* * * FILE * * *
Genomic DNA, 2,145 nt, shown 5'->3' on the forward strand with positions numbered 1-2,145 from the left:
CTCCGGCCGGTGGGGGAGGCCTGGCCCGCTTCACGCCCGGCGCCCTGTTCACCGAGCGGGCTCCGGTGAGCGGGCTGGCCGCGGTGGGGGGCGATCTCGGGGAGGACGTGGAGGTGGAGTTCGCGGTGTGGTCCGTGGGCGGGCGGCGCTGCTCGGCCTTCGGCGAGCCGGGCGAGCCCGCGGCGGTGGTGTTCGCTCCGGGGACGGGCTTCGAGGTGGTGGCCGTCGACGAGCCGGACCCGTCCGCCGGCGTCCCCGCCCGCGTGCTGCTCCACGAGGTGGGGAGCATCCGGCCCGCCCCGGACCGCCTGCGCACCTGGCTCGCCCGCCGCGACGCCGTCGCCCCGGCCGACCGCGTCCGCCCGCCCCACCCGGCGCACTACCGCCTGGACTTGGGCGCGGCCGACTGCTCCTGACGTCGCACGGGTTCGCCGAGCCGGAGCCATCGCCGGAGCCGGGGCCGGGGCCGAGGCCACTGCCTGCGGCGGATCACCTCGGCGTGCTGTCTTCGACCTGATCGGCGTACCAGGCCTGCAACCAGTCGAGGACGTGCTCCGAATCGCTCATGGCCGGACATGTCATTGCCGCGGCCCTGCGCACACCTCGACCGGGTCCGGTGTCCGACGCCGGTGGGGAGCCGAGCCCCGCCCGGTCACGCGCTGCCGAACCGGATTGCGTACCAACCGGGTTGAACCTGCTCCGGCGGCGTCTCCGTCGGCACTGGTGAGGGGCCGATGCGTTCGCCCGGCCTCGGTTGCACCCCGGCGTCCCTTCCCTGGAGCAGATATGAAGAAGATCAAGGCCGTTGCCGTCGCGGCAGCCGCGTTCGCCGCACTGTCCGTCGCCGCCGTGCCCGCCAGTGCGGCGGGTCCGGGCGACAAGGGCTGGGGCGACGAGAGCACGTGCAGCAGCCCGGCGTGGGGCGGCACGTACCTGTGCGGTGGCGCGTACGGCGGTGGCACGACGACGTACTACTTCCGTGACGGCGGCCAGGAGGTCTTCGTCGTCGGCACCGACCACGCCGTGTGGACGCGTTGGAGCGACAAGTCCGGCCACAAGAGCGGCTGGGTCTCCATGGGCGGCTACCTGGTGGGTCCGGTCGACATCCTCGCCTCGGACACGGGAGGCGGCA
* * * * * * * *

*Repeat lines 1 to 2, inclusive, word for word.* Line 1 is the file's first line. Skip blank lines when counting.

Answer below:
Genomic DNA, 2,145 nt, shown 5'->3' on the forward strand with positions numbered 1-2,145 from the left:
CTCCGGCCGGTGGGGGAGGCCTGGCCCGCTTCACGCCCGGCGCCCTGTTCACCGAGCGGGCTCCGGTGAGCGGGCTGGCCGCGGTGGGGGGCGATCTCGGGGAGGACGTGGAGGTGGAGTTCGCGGTGTGGTCCGTGGGCGGGCGGCGCTGCTCGGCCTTCGGCGAGCCGGGCGAGCCCGCGGCGGTGGTGTTCGCTCCGGGGACGGGCTTCGAGGTGGTGGCCGTCGACGAGCCGGACCCGTCCGCCGGCGTCCCCGCCCGCGTGCTGCTCCACGAGGTGGGGAGCATCCGGCCCGCCCCGGACCGCCTGCGCACCTGGCTCGCCCGCCGCGACGCCGTCGCCCCGGCCGACCGCGTCCGCCCGCCCCACCCGGCGCACTACCGCCTGGACTTGGGCGCGGCCGACTGCTCCTGACGTCGCACGGGTTCGCCGAGCCGGAGCCATCGCCGGAGCCGGGGCCGGGGCCGAGGCCACTGCCTGCGGCGGATCACCTCGGCGTGCTGTCTTCGACCTGATCGGCGTACCAGGCCTGCAACCAGTCGAGGACGTGCTCCGAATCGCTCATGGCCGGACATGTCATTGCCGCGGCCCTGCGCACACCTCGACCGGGTCCGGTGTCCGACGCCGGTGGGGAGCCGAGCCCCGCCCGGTCACGCGCTGCCGAACCGGATTGCGTACCAACCGGGTTGAACCTGCTCCGGCGGCGTCTCCGTCGGCACTGGTGAGGGGCCGATGCGTTCGCCCGGCCTCGGTTGCACCCCGGCGTCCCTTCCCTGGAGCAGATATGAAGAAGATCAAGGCCGTTGCCGTCGCGGCAGCCGCGTTCGCCGCACTGTCCGTCGCCGCCGTGCCCGCCAGTGCGGCGGGTCCGGGCGACAAGGGCTGGGGCGACGAGAGCACGTGCAGCAGCCCGGCGTGGGGCGGCACGTACCTGTGCGGTGGCGCGTACGGCGGTGGCACGACGACGTACTACTTCCGTGACGGCGGCCAGGAGGTCTTCGTCGTCGGCACCGACCACGCCGTGTGGACGCGTTGGAGCGACAAGTCCGGCCACAAGAGCGGCTGGGTCTCCATGGGCGGCTACCTGGTGGGTCCGGTCGACATCCTCGCCTCGGACACGGGAGGCGGCA